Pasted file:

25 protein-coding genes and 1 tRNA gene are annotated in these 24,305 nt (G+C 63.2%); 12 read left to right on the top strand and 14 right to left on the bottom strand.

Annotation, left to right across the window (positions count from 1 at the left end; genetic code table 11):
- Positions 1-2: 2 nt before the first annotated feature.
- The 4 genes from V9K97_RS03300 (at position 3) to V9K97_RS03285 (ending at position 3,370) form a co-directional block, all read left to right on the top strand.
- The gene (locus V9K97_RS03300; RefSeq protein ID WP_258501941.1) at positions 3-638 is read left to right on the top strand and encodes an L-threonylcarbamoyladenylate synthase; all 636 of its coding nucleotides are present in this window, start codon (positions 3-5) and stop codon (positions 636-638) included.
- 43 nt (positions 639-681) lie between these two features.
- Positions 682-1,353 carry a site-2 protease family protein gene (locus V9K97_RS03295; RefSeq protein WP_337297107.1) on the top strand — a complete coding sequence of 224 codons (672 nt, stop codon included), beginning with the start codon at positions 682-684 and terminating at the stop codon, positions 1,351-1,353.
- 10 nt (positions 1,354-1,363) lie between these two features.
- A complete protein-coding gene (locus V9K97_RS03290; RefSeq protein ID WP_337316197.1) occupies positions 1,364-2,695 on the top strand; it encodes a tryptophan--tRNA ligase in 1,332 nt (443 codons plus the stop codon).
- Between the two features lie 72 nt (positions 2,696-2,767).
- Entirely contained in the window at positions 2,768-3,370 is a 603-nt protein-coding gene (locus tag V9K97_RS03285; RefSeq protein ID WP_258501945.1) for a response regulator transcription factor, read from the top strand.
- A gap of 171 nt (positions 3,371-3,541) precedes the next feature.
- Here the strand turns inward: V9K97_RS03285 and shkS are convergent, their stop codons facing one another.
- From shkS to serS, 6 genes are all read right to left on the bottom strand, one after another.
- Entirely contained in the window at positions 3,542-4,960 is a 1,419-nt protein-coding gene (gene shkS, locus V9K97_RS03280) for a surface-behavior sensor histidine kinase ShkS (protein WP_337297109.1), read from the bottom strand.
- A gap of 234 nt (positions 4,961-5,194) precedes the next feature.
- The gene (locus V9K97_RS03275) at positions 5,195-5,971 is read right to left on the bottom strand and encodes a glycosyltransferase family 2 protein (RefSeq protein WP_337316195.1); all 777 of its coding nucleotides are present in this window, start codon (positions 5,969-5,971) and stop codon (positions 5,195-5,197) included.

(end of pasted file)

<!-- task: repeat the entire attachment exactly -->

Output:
25 protein-coding genes and 1 tRNA gene are annotated in these 24,305 nt (G+C 63.2%); 12 read left to right on the top strand and 14 right to left on the bottom strand.

Annotation, left to right across the window (positions count from 1 at the left end; genetic code table 11):
- Positions 1-2: 2 nt before the first annotated feature.
- The 4 genes from V9K97_RS03300 (at position 3) to V9K97_RS03285 (ending at position 3,370) form a co-directional block, all read left to right on the top strand.
- The gene (locus V9K97_RS03300; RefSeq protein ID WP_258501941.1) at positions 3-638 is read left to right on the top strand and encodes an L-threonylcarbamoyladenylate synthase; all 636 of its coding nucleotides are present in this window, start codon (positions 3-5) and stop codon (positions 636-638) included.
- 43 nt (positions 639-681) lie between these two features.
- Positions 682-1,353 carry a site-2 protease family protein gene (locus V9K97_RS03295; RefSeq protein WP_337297107.1) on the top strand — a complete coding sequence of 224 codons (672 nt, stop codon included), beginning with the start codon at positions 682-684 and terminating at the stop codon, positions 1,351-1,353.
- 10 nt (positions 1,354-1,363) lie between these two features.
- A complete protein-coding gene (locus V9K97_RS03290; RefSeq protein ID WP_337316197.1) occupies positions 1,364-2,695 on the top strand; it encodes a tryptophan--tRNA ligase in 1,332 nt (443 codons plus the stop codon).
- Between the two features lie 72 nt (positions 2,696-2,767).
- Entirely contained in the window at positions 2,768-3,370 is a 603-nt protein-coding gene (locus tag V9K97_RS03285; RefSeq protein ID WP_258501945.1) for a response regulator transcription factor, read from the top strand.
- A gap of 171 nt (positions 3,371-3,541) precedes the next feature.
- Here the strand turns inward: V9K97_RS03285 and shkS are convergent, their stop codons facing one another.
- From shkS to serS, 6 genes are all read right to left on the bottom strand, one after another.
- Entirely contained in the window at positions 3,542-4,960 is a 1,419-nt protein-coding gene (gene shkS, locus V9K97_RS03280) for a surface-behavior sensor histidine kinase ShkS (protein WP_337297109.1), read from the bottom strand.
- A gap of 234 nt (positions 4,961-5,194) precedes the next feature.
- The gene (locus V9K97_RS03275) at positions 5,195-5,971 is read right to left on the bottom strand and encodes a glycosyltransferase family 2 protein (RefSeq protein WP_337316195.1); all 777 of its coding nucleotides are present in this window, start codon (positions 5,969-5,971) and stop codon (positions 5,195-5,197) included.